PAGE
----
Pet Diabetes: Early Detection & Successful Management Have Positive Effects

A gray-striped cat with golden eyes lays on a colorful bedspread, looking wary.

All animals are unique in the ways they behave, but there are generally tell-tale signs that something’s amiss. Sure, domestic and wild animals alike may try to hide symptoms of illness or injury, but there’s no mistaking excessive thirst and increased urination in our four-legged friends. With undiagnosed pet diabetes, pets may beg for food and continue to lose weight. Early detection is the key to successful long-term management, and marks the beginning of a chapter in the lives of both pets and their owners.

Risk Factors

Pet diabetes can develop at a higher rate in overweight or obese pets. Higher risk pets may include senior pets, those with Cushing’s disease, hyperthyroidism, or chronic pancreatitis, pets on steroids, and pregnant females. Older female dogs are more likely to be diagnosed than older male dogs; senior male cats are considered higher risk than aging female cats.

That being said, pet diabetes can occur in any pet regardless of age or lifestyle. Genetics may also play a part.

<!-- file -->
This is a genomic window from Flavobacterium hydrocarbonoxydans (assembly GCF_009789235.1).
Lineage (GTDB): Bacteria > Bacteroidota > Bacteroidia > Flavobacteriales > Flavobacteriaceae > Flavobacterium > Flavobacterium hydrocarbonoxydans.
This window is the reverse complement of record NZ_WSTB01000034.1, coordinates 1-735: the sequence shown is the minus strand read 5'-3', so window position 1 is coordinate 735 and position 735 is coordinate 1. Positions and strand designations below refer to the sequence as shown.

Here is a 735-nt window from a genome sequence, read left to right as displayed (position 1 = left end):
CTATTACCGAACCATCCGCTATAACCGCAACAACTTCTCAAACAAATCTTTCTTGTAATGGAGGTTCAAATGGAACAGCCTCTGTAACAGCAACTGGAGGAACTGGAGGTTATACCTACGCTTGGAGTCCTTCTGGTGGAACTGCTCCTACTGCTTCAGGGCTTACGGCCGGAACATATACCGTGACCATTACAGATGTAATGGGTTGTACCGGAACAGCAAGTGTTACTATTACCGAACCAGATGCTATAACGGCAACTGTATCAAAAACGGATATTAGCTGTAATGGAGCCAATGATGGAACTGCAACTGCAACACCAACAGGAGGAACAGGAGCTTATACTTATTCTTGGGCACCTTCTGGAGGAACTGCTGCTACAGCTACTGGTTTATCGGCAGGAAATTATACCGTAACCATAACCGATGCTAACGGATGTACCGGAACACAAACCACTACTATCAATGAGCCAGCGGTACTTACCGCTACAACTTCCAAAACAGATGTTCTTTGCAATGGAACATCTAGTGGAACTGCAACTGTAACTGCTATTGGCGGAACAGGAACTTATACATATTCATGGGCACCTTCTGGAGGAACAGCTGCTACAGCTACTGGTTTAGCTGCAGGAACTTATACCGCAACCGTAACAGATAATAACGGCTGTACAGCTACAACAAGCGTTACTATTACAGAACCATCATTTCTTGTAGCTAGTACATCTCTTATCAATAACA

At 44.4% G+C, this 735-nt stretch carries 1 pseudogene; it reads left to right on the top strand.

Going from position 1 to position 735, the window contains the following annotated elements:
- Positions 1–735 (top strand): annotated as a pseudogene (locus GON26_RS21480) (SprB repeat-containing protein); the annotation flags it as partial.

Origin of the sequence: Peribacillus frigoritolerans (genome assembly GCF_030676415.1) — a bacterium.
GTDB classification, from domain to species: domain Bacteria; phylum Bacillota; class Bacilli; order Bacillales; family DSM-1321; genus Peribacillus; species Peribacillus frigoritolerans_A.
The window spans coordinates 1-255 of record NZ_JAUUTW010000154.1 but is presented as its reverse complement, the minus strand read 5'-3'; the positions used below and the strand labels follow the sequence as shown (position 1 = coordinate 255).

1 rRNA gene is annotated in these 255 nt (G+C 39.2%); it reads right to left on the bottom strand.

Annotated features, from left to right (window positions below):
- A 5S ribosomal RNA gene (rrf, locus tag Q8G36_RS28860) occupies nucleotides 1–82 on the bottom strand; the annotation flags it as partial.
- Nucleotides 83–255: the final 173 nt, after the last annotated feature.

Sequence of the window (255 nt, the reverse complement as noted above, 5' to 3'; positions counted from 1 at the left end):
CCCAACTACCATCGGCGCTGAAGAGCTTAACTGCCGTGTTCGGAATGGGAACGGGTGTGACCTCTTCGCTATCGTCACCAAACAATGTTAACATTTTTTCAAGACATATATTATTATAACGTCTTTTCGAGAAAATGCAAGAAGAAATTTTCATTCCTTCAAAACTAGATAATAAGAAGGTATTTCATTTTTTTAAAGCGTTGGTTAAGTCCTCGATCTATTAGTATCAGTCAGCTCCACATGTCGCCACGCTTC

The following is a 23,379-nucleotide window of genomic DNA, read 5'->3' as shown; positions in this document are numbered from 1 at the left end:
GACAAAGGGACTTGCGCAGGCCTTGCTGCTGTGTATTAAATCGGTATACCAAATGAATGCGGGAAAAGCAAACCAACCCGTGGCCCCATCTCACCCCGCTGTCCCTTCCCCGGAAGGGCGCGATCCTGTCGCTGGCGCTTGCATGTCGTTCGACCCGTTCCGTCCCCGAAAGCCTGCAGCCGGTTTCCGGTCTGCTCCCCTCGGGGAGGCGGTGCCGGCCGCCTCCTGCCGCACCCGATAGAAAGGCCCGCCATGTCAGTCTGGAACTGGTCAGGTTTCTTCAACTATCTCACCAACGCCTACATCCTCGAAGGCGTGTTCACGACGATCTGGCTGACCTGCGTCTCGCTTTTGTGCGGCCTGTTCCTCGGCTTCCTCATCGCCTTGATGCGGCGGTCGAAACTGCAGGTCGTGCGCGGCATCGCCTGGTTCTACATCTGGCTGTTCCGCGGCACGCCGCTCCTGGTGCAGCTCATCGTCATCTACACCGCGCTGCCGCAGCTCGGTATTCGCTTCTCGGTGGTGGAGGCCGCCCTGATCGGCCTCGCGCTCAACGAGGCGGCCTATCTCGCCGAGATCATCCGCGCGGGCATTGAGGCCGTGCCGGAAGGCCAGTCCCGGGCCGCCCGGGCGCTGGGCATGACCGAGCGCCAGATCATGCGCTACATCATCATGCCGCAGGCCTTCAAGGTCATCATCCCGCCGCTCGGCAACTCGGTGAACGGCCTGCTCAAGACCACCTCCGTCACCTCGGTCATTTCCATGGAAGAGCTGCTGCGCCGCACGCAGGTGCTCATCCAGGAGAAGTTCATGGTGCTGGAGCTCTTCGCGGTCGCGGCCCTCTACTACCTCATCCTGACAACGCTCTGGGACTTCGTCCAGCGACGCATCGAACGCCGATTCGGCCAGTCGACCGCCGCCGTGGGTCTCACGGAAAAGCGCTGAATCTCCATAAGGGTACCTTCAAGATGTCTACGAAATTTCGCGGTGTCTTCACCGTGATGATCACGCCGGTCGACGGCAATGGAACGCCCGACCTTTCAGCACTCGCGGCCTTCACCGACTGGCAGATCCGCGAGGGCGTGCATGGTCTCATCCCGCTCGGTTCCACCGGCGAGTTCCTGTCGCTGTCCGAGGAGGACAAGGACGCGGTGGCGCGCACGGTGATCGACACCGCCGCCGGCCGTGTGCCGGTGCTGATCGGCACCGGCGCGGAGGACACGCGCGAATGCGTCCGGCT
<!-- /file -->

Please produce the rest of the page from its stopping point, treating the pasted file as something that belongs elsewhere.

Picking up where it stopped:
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A Growing Concern: Pet Obesity

Slipping your sweet pet a morsel of whatever you’re eating or offering a liberal amount from their treat jar is a daily occurrence for many of us. After all, nothing makes our furry friends happier than food, right? But when your pet gets too much of a good thing, the pounds can creep on, and this affects their health. If you can prevent pet obesity and keep them at an ideal weight, they have a better chance at a longer and healthier life.

Pet obesity is quickly becoming a major problem for our nation’s dogs and cats – studies show that over 50% of pets in the US are either overweight or obese. What’s more, as many as 95% of pet owners with overweight pets perceive their pet as falling within a healthy weight range. This disconnect is concerning and shows the veterinary community that we need to do a better job in educating pet owners about identifying and preventing pet obesity.

Fortunately pet obesity is recognizable and preventable, and we may even be able to reverse the condition. To that end, Advantage Veterinary Center gives you our best tips on pet obesity and nutrition.

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